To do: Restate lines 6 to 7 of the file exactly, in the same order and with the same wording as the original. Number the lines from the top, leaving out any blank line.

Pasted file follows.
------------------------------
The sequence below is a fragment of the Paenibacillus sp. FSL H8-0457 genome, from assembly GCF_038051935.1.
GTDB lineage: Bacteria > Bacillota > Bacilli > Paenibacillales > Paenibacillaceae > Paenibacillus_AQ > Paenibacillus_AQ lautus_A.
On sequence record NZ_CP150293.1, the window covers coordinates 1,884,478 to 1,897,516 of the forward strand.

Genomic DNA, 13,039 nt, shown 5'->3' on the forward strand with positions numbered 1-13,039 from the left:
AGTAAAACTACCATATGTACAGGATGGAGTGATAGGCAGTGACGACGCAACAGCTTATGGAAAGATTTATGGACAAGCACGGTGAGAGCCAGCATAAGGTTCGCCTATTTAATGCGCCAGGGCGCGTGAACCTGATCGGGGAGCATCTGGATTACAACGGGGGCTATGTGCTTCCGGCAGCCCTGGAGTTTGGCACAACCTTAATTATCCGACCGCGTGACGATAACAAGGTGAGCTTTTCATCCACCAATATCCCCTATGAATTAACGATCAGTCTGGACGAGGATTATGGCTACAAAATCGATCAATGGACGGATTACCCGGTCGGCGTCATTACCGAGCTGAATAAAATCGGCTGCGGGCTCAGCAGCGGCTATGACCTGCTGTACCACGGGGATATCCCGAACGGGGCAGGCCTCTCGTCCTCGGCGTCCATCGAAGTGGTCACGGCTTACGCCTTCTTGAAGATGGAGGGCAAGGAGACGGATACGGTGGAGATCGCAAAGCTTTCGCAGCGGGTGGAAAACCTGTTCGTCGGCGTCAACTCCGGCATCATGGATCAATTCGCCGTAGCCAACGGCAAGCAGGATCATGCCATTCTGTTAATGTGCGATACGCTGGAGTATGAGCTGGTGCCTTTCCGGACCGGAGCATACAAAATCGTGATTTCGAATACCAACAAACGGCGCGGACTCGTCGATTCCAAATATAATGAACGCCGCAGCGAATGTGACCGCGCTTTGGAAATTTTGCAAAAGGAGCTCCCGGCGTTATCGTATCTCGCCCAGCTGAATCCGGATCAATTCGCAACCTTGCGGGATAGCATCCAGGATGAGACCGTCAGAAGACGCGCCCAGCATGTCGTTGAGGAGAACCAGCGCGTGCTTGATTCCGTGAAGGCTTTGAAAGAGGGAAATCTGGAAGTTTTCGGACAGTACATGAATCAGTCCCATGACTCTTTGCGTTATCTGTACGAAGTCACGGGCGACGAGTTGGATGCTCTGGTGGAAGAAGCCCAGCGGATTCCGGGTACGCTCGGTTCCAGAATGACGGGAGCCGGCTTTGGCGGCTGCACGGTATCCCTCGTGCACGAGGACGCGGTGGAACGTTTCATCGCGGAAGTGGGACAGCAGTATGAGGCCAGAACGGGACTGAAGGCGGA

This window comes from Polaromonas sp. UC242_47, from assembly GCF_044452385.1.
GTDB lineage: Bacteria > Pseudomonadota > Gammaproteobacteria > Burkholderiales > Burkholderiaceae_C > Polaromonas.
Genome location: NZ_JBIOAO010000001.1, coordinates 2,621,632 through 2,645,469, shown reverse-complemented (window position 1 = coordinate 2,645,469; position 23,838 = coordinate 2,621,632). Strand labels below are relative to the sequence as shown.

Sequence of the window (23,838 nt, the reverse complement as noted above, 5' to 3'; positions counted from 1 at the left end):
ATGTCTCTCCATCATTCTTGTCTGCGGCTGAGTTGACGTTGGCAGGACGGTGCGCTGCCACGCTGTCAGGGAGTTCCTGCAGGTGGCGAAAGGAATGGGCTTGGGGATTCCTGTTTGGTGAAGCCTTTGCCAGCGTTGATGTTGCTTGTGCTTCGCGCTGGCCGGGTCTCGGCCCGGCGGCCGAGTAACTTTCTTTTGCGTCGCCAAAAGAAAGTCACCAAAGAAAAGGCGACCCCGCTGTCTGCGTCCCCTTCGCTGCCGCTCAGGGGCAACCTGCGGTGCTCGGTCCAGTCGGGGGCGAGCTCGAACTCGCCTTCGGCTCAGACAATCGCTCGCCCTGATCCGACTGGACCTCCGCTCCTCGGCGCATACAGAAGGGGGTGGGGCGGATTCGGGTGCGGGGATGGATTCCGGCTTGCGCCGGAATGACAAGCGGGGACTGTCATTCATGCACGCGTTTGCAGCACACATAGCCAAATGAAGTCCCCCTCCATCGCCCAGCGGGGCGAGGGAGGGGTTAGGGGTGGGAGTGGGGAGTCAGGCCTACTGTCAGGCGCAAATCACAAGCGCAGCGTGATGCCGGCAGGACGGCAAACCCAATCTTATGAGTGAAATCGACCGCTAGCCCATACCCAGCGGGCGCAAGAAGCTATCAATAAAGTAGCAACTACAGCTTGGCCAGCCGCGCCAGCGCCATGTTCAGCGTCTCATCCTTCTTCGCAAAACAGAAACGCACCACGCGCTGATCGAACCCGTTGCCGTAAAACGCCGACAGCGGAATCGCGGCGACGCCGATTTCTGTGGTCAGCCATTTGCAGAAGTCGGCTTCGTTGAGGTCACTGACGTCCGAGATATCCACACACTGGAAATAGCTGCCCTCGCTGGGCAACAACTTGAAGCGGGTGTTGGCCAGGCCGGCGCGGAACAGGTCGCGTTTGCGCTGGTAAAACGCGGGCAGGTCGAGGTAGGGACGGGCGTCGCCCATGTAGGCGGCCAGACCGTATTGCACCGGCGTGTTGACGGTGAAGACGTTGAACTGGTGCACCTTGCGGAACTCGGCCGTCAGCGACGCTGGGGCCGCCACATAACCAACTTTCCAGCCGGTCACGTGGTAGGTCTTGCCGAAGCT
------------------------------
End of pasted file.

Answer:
This window comes from Polaromonas sp. UC242_47, from assembly GCF_044452385.1.
GTDB lineage: Bacteria > Pseudomonadota > Gammaproteobacteria > Burkholderiales > Burkholderiaceae_C > Polaromonas.